After Deadspin picked up a Kansas City radio station’s report that the Royals were spending taxpayer money meant for renovations on everything but renovations, a tipster informed them that the Chiefs were just as, if not even more, guilty of passing on the costs of running the team to the taxpayers of Jackson County. Both the Chiefs and the Royals get reimbursed through a fund for repairs, maintenance, management, and operations (RMMO) expenses. And both teams are taking advantage of an amendment (that wasn’t part of the original agreement voters approved) that allows the team to get reimbursed for “event day operations.”
And when you look at what the Chiefs have made reimbursement requests for this year, according to the info sent to us by our tipster, it gets even worse: The Chiefs have asked for more than $9 million since May 25, with just $546,000—a paltry six percent—going toward maintenance and repair. That money, the tipster said, has been approved by the Jackson County Sports Complex Authority, which oversees the operations of both stadiums, though it hasn’t yet been disbursed.
So the Chiefs have asked taxpayers to pick up the tab on approximately $18 million in expenses in the last five years. And what have they been doing with that money? How about management and operations expenses that include nearly $11 million in payroll costs—$2.6 million in 2007-08, $3.2 million in 2008-09, and $5 million in 2010-11. Now, the tipster cautioned, the reimbursed payroll expenses cannot be used to pay players, since the money is supposed to be for management costs. But what’s reimbursed could be used to pay, say, members of the team’s front office, including GM Scott Pioli. The documents do not show exactly which management personnel has been paid what from the RMMO fund, however.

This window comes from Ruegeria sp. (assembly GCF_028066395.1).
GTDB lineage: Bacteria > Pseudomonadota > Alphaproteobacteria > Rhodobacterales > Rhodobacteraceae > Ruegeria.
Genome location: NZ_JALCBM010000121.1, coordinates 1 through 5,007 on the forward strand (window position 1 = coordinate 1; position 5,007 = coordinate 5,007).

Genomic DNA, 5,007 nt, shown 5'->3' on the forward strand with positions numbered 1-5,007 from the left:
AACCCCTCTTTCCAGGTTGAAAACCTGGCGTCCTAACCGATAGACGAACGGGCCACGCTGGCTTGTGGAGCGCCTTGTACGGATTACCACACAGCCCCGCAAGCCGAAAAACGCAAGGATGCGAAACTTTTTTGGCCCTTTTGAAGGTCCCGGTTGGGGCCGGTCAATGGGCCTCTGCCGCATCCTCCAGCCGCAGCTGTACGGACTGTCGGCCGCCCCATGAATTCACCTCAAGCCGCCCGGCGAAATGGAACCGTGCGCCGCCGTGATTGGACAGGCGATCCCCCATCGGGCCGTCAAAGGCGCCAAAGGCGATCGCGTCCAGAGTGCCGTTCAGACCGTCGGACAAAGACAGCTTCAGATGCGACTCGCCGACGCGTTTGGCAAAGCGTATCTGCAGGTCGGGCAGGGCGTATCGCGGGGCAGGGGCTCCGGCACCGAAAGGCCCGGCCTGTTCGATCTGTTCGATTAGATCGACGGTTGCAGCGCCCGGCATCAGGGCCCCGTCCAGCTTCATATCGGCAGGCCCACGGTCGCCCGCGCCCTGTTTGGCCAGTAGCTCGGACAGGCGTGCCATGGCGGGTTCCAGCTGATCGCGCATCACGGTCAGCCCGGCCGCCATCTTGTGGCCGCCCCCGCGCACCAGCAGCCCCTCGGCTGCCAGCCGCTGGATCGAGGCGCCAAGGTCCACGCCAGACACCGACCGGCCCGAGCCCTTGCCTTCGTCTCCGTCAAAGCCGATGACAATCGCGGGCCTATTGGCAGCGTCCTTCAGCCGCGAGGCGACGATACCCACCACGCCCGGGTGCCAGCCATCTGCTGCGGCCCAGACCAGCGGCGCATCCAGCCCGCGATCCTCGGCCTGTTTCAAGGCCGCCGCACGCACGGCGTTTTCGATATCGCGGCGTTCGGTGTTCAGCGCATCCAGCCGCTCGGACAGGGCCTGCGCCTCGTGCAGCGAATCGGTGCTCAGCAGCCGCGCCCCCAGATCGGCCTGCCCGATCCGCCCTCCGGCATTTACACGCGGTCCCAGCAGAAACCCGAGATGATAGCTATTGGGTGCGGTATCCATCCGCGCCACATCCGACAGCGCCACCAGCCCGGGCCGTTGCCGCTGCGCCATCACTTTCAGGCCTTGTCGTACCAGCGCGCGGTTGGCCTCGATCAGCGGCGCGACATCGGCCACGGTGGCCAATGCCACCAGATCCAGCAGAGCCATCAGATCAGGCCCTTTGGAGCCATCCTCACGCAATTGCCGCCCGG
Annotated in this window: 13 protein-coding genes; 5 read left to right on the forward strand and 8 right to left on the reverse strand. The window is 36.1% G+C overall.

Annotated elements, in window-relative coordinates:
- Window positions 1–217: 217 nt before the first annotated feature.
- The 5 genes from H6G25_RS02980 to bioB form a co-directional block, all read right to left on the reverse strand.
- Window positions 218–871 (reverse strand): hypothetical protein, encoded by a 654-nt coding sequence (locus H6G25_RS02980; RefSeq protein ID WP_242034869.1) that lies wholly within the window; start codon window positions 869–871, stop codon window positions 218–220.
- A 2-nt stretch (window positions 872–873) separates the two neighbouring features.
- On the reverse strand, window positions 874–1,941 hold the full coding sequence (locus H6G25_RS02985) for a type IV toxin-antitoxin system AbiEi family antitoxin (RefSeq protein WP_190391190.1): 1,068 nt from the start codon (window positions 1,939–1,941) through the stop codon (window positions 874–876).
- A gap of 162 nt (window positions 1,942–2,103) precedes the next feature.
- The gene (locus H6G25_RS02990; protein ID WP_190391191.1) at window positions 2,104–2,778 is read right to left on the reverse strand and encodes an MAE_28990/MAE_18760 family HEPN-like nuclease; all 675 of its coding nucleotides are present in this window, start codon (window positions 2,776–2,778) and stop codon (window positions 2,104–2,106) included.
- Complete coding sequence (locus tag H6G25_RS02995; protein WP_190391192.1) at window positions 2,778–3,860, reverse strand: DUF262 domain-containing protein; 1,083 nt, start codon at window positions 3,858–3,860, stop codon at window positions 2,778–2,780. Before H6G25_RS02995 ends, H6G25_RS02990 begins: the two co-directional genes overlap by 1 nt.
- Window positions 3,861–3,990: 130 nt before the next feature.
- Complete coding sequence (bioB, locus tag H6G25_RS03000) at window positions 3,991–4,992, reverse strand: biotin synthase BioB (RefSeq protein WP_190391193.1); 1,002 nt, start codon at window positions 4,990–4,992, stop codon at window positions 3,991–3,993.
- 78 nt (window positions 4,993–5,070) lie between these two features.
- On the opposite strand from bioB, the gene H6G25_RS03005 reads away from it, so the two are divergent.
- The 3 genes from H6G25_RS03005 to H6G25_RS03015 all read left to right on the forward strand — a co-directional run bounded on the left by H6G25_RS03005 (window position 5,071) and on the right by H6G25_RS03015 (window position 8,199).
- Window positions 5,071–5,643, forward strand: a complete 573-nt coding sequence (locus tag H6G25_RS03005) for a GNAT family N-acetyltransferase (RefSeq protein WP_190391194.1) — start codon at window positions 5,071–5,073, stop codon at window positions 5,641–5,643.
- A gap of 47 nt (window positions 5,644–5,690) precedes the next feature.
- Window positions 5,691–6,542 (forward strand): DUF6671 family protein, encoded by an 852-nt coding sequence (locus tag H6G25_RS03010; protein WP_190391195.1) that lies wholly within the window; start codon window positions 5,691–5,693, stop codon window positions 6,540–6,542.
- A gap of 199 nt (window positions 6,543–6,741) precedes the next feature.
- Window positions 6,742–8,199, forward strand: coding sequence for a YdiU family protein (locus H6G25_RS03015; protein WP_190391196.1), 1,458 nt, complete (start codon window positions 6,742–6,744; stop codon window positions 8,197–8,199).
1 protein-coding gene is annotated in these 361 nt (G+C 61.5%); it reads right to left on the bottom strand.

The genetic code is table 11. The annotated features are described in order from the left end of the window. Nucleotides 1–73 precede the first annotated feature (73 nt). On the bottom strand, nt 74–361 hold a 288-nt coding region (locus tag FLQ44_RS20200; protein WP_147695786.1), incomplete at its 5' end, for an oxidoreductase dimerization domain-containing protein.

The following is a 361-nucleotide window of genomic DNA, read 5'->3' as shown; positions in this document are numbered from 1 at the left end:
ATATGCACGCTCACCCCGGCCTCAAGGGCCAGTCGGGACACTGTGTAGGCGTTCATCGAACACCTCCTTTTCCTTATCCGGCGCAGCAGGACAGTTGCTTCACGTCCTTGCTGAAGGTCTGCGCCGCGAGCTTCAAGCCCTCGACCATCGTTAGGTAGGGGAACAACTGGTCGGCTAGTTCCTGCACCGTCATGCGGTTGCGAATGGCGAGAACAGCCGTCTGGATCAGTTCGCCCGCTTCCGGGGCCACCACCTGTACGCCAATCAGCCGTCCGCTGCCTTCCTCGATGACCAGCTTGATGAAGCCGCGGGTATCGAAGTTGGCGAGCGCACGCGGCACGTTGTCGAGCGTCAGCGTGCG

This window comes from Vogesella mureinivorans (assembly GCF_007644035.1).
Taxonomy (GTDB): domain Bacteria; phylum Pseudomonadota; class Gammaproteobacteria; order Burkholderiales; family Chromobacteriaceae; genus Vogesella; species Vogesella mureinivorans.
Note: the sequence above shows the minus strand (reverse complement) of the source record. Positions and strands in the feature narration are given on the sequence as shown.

So Jackson County taxpayers are subsidizing not one, but two, professional sports franchises and ensuring that the owners of both teams make out like bandits. We may have a new challenger for worst stadium deal ever.